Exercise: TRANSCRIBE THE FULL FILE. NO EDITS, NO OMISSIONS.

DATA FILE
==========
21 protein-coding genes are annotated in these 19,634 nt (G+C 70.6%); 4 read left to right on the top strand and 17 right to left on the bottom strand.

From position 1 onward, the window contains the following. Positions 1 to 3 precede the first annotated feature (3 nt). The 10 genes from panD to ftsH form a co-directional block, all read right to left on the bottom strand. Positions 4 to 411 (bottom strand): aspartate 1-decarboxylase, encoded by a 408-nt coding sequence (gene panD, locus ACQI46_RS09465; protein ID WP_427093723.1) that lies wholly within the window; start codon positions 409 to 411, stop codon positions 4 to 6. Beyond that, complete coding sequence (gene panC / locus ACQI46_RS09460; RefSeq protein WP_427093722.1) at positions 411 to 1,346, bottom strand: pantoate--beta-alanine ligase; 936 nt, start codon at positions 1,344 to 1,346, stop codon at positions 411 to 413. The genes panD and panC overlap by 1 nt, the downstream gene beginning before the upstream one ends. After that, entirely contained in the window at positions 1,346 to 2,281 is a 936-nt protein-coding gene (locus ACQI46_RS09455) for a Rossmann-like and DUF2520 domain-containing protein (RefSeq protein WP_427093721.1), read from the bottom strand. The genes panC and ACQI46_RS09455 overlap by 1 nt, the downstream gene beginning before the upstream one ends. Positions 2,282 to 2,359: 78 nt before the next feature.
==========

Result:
21 protein-coding genes are annotated in these 19,634 nt (G+C 70.6%); 4 read left to right on the top strand and 17 right to left on the bottom strand.

From position 1 onward, the window contains the following. Positions 1 to 3 precede the first annotated feature (3 nt). The 10 genes from panD to ftsH form a co-directional block, all read right to left on the bottom strand. Positions 4 to 411 (bottom strand): aspartate 1-decarboxylase, encoded by a 408-nt coding sequence (gene panD, locus ACQI46_RS09465; protein ID WP_427093723.1) that lies wholly within the window; start codon positions 409 to 411, stop codon positions 4 to 6. Beyond that, complete coding sequence (gene panC / locus ACQI46_RS09460; RefSeq protein WP_427093722.1) at positions 411 to 1,346, bottom strand: pantoate--beta-alanine ligase; 936 nt, start codon at positions 1,344 to 1,346, stop codon at positions 411 to 413. The genes panD and panC overlap by 1 nt, the downstream gene beginning before the upstream one ends. After that, entirely contained in the window at positions 1,346 to 2,281 is a 936-nt protein-coding gene (locus ACQI46_RS09455) for a Rossmann-like and DUF2520 domain-containing protein (RefSeq protein WP_427093721.1), read from the bottom strand. The genes panC and ACQI46_RS09455 overlap by 1 nt, the downstream gene beginning before the upstream one ends. Positions 2,282 to 2,359: 78 nt before the next feature.